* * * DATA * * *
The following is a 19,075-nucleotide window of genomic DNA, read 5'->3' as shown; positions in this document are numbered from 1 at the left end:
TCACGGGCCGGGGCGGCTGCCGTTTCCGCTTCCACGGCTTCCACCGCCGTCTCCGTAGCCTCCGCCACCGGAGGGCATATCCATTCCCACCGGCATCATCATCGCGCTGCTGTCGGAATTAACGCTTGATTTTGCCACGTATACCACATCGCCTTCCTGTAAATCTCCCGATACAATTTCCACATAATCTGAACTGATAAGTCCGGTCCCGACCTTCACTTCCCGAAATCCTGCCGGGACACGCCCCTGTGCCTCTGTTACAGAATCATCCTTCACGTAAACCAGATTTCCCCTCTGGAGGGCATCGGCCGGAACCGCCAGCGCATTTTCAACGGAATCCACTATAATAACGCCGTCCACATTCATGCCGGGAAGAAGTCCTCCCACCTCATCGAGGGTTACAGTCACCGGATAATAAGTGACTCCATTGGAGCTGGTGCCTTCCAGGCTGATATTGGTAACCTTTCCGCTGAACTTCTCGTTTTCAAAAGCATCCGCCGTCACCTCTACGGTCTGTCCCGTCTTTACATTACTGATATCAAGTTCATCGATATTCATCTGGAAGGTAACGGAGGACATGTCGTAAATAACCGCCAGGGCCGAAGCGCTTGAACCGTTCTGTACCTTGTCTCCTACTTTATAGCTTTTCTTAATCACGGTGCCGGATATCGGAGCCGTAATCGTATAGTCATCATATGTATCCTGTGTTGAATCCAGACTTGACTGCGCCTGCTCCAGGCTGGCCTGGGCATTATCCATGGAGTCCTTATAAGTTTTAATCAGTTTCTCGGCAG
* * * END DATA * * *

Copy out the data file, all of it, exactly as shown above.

The following is a 19,075-nucleotide window of genomic DNA, read 5'->3' as shown; positions in this document are numbered from 1 at the left end:
TCACGGGCCGGGGCGGCTGCCGTTTCCGCTTCCACGGCTTCCACCGCCGTCTCCGTAGCCTCCGCCACCGGAGGGCATATCCATTCCCACCGGCATCATCATCGCGCTGCTGTCGGAATTAACGCTTGATTTTGCCACGTATACCACATCGCCTTCCTGTAAATCTCCCGATACAATTTCCACATAATCTGAACTGATAAGTCCGGTCCCGACCTTCACTTCCCGAAATCCTGCCGGGACACGCCCCTGTGCCTCTGTTACAGAATCATCCTTCACGTAAACCAGATTTCCCCTCTGGAGGGCATCGGCCGGAACCGCCAGCGCATTTTCAACGGAATCCACTATAATAACGCCGTCCACATTCATGCCGGGAAGAAGTCCTCCCACCTCATCGAGGGTTACAGTCACCGGATAATAAGTGACTCCATTGGAGCTGGTGCCTTCCAGGCTGATATTGGTAACCTTTCCGCTGAACTTCTCGTTTTCAAAAGCATCCGCCGTCACCTCTACGGTCTGTCCCGTCTTTACATTACTGATATCAAGTTCATCGATATTCATCTGGAAGGTAACGGAGGACATGTCGTAAATAACCGCCAGGGCCGAAGCGCTTGAACCGTTCTGTACCTTGTCTCCTACTTTATAGCTTTTCTTAATCACGGTGCCGGATATCGGAGCCGTAATCGTATAGTCATCATATGTATCCTGTGTTGAATCCAGACTTGACTGCGCCTGCTCCAGGCTGGCCTGGGCATTATCCATGGAGTCCTTATAAGTTTTAATCAGTTTCTCGGCAG